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04/12/2016

Berlin puts brakes on French push for eurozone fiscal transfers

EU Priorities 2020

Berlin puts brakes on French push for eurozone fiscal transfers

German Energy and Economic Affairs Minister Sigmar Gabriel [The Council of the European Union]

Germany yesterday (1 September) put the brakes on a French push for the eurozone to appoint a new Commissioner with powers to coordinate economic policy across the bloc and preside over fiscal transfers between its 19 members.

French Economy Minister Emmanuel Macron had floated the idea in an interview with a German newspaper earlier this week, saying that the eurozone status quo would lead to the currency union’s self-destruction.

>> Read: France’s economy minister calls for fiscal transfers in eurozone

Macron wants a new European economic government, with a euro commissioner who has the financial means to make investments.

Responding to idea, German Vice Chancellor Sigmar Gabriel sounded a note of caution and urged Macron to detail his plan.

Gabriel ‘strictly against’ euro tax

“To my French colleagues, I say ‘You need to flesh this out’,” Gabriel told reporters in Cologne.

“Money must be generated for the Eurogroup budget,” he added. “My big concern is that next someone will have the idea that this will be raised from ordinary people with a euro tax, or a value-added tax. I would be strictly against that.”

The idea of fiscal transfers from richer to poorer eurozone states is anathema to Germany’s ruling class, with Chancellor Angela Merkel’s government having firmly resisted any form of permanent transfers to poorer countries in the bloc.

German Finance Minister Wolfgang Schäuble was equally cautious about Macron’s calls for eurozone reform. “We need to strengthen the institutions of the currency union step by step,” Schäuble told a conference in Berlin on Tuesday (1 Sept.). “But that has to happen in the right sequence and must especially not lead to some member countries using their demand for more mutualisation as an excuse not to do what they have promised,” he said without naming France.

Ralph Brinkhaus, deputy parliamentary floor leader for Merkel’s conservatives, voiced his opposition to Macron’s ideas.

“This is not the time to demand a fundamental renewal and further deepening of the European Union,” Brinkhaus told Reuters.

“First of all we need to get to the point where the member states stick to the jointly agreed rules, for example on financial stability,” he added.

The European Commission has agreed to extend by two years, until 2017, the deadline for France to bring its budget deficit below 3% of gross domestic product. 

Merkel more positive

But German Chancellor Angela Merkel reacted more positively to Macron’s calls for a fundamental reform of the eurozone.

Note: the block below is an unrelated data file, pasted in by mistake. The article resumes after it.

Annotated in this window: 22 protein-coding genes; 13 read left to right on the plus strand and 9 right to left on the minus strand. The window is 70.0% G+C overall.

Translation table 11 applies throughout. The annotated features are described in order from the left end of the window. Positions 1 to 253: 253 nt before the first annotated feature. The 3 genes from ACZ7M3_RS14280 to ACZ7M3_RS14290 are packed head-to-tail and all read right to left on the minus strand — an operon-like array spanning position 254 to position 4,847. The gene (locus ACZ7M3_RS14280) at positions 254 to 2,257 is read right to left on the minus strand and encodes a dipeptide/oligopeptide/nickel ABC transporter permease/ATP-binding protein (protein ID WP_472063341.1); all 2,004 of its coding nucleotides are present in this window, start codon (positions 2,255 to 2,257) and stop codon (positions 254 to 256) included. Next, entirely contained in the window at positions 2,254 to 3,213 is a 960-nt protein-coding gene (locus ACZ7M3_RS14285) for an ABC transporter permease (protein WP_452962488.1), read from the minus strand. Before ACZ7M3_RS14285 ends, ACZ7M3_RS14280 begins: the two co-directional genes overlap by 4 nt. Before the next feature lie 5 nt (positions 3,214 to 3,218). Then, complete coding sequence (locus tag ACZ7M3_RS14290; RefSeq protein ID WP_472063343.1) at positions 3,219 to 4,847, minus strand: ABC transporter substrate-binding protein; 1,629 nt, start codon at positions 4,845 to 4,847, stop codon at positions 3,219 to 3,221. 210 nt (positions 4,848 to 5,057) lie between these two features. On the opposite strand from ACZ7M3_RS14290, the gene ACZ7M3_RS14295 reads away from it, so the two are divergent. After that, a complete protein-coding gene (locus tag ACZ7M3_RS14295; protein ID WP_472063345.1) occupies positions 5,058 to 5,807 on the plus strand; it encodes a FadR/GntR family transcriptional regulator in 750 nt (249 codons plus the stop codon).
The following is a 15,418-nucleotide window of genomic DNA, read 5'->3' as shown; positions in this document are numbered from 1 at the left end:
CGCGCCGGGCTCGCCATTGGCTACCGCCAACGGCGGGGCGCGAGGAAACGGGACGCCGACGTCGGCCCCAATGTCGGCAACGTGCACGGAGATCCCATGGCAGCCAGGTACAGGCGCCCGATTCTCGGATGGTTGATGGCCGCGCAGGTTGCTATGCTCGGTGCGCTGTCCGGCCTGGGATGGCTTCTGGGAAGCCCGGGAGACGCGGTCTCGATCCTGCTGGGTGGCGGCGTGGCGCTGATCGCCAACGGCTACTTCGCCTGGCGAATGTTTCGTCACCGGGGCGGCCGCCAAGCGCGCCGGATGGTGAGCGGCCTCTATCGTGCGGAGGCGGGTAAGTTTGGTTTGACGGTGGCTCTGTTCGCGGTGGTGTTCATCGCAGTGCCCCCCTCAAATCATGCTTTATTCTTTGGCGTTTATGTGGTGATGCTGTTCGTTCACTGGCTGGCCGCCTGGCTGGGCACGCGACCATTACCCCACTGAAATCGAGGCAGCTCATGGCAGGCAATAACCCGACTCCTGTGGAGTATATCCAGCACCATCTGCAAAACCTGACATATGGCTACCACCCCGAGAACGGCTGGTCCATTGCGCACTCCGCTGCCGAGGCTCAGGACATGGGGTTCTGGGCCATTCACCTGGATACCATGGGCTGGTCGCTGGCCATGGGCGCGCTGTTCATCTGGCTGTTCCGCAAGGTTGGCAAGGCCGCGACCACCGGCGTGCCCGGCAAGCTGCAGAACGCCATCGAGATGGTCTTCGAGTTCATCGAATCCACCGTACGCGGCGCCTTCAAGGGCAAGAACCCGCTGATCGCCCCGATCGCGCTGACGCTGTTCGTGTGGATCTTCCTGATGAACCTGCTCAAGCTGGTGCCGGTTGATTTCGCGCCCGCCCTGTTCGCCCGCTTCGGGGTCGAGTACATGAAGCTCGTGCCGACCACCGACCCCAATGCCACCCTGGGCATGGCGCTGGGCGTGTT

“Indeed, we should ask, and Macron is right on this, what do we need to do and there’ll probably be more proposals to come than the ones he just presented,” Merkel said during a news conference in Berlin on Monday (31 August).

“I’ve already declared myself in favour of (creating) a small, joint eurozone budget to help countries to improve their competitiveness,” she said, referring to the idea of giving a European Commissioner his or her own budget.

Background

At the eurozone summit of 24 October 2014, the presidents of the European Commission, the Council, the Eurogroup, the European Parliament and the European Central Bank were invited to combine their efforts to prepare the "next steps for a better economic governance in the euro area".

A first draft, carefully presented as an "analytical note", was discussed by EU leaders at a summit in February.

>> Read: Juncker sparks debate about a core eurozone union

The discussion continued in June with the publication of a report by the five presidents, which proposed threes stages, until 2025, to deepen integration among eurozone countries.

  • Stage 1 (1 July 2015 - 30 June 2017): A "deepening by doing" stage where small steps are taken towards fiscal convergence, using "existing instruments" and treaties.
  • Stage 2 (30 June 2017 - 2025): A "more binding" completion stage, with "a set of commonly agreed benchmarks for convergence that could be given a legal nature, as well as a euro area treasury".
  • Stage 3 (By 2025 at the latest): A final stage, where the vision would be complete.

A need for economies and budgets to converge would "inevitably involve sharing more sovereignty over time", the report added, saying such steps would only be envisaged after 2017, when French and German elections are being held.

In practice, this would require EU countries to "accept increasingly joint decision-making on elements of their respective national budgets and economic policies", it adds, saying this would "pave the way for some degree of public risk sharing", a reference to euro bonds.

One ultimate outcome could be a "euro area treasury", although the report stressed it did not foresee "stabilising" cash transfers going permanently to certain states, nor seek to use them to equalise incomes among rich and poor countries.

>> Read: EU's 'Five Presidents' lay out eurozone vision, with timetable

Further Reading

EUROPEAN CENTRAL BANK

EUROPEAN COMMMISSION

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